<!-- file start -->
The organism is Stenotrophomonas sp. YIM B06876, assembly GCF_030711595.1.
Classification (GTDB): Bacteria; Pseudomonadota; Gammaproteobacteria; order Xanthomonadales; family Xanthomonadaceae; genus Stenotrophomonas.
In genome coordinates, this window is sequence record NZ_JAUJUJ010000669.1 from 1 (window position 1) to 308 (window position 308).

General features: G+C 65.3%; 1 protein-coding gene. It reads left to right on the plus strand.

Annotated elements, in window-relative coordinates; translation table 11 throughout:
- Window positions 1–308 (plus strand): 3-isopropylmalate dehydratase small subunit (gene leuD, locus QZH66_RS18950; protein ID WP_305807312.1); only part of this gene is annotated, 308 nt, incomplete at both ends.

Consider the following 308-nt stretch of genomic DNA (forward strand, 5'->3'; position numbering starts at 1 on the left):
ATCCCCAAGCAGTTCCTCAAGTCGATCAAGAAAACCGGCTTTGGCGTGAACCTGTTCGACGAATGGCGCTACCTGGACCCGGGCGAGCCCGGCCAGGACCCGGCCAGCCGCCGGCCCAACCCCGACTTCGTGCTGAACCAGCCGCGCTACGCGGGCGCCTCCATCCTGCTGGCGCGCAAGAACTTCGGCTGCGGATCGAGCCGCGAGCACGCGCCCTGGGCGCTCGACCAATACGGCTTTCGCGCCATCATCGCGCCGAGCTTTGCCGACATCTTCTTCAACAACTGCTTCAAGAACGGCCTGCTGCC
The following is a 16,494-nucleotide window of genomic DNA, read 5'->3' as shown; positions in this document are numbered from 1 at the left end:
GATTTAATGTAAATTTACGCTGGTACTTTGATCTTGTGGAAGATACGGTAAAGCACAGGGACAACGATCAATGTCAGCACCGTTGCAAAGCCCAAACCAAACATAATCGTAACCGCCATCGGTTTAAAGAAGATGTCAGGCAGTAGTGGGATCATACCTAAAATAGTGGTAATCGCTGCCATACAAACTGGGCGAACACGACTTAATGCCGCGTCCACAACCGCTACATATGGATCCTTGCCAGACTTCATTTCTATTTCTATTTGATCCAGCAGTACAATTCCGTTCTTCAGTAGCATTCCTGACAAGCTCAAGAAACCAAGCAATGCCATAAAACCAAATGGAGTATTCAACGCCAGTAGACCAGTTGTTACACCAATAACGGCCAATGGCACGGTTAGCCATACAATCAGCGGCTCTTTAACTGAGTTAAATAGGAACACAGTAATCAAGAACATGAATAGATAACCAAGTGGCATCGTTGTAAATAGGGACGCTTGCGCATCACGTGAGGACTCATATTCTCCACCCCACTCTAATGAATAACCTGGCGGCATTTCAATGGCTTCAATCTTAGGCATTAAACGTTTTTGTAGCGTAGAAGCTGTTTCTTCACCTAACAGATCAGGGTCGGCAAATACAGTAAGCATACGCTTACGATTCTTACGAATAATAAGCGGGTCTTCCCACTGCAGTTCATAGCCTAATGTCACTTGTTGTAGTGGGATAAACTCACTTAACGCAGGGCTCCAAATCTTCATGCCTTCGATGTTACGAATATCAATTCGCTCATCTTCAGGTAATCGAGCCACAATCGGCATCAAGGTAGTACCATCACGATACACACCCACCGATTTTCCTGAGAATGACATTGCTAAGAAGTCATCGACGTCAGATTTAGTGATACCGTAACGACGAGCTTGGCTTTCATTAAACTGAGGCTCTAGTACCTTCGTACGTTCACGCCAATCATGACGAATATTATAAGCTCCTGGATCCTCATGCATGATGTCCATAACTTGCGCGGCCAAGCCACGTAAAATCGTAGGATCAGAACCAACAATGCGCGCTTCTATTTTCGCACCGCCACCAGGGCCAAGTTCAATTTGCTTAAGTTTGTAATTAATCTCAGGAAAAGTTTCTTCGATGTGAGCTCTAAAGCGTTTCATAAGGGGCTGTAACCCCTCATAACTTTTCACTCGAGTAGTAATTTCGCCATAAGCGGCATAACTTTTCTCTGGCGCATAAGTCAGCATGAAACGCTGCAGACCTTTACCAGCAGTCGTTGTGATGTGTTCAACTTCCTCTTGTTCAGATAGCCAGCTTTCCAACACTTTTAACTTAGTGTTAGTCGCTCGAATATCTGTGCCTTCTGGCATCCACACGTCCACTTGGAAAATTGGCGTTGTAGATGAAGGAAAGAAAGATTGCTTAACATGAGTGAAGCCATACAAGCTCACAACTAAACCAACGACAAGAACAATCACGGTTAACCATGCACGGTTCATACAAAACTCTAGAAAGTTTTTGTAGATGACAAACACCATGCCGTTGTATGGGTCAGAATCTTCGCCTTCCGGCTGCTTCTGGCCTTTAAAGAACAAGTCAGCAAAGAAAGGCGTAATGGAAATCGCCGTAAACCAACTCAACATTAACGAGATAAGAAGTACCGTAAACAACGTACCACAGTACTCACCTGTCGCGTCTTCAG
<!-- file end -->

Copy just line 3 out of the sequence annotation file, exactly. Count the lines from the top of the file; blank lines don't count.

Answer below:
In genome coordinates, this window is sequence record NZ_JAUJUJ010000669.1 from 1 (window position 1) to 308 (window position 308).